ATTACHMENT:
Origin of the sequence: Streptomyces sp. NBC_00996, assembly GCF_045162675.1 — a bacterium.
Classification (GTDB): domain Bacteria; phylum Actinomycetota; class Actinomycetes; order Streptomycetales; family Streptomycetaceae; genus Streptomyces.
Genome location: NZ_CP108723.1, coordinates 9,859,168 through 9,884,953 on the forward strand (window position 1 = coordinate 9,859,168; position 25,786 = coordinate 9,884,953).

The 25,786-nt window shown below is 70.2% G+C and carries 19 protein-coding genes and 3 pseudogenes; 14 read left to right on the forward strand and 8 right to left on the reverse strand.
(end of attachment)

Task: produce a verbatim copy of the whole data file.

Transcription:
Origin of the sequence: Streptomyces sp. NBC_00996, assembly GCF_045162675.1 — a bacterium.
Classification (GTDB): domain Bacteria; phylum Actinomycetota; class Actinomycetes; order Streptomycetales; family Streptomycetaceae; genus Streptomyces.
Genome location: NZ_CP108723.1, coordinates 9,859,168 through 9,884,953 on the forward strand (window position 1 = coordinate 9,859,168; position 25,786 = coordinate 9,884,953).

The 25,786-nt window shown below is 70.2% G+C and carries 19 protein-coding genes and 3 pseudogenes; 14 read left to right on the forward strand and 8 right to left on the reverse strand.